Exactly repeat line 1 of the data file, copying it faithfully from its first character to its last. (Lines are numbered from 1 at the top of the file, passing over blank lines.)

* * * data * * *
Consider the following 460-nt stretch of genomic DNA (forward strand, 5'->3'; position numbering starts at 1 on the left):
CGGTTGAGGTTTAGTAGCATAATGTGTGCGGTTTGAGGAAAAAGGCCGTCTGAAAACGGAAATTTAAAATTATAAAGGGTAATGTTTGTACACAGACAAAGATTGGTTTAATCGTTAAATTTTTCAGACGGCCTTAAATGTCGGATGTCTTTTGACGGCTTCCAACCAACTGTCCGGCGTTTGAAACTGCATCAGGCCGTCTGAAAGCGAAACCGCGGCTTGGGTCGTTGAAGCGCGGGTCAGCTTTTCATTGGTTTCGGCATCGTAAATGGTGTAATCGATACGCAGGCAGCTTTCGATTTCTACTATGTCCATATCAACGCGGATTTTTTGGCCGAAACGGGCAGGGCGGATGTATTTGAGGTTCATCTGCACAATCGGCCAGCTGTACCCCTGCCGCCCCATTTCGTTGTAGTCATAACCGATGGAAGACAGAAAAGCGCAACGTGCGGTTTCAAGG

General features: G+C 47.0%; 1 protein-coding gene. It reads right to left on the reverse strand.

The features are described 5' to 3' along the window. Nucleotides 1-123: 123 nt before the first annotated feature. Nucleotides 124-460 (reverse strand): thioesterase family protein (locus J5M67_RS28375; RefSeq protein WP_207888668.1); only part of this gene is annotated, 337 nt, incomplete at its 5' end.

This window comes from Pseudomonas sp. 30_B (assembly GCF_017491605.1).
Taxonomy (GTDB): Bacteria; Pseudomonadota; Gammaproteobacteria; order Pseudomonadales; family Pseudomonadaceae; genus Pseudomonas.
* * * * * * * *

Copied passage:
Consider the following 460-nt stretch of genomic DNA (forward strand, 5'->3'; position numbering starts at 1 on the left):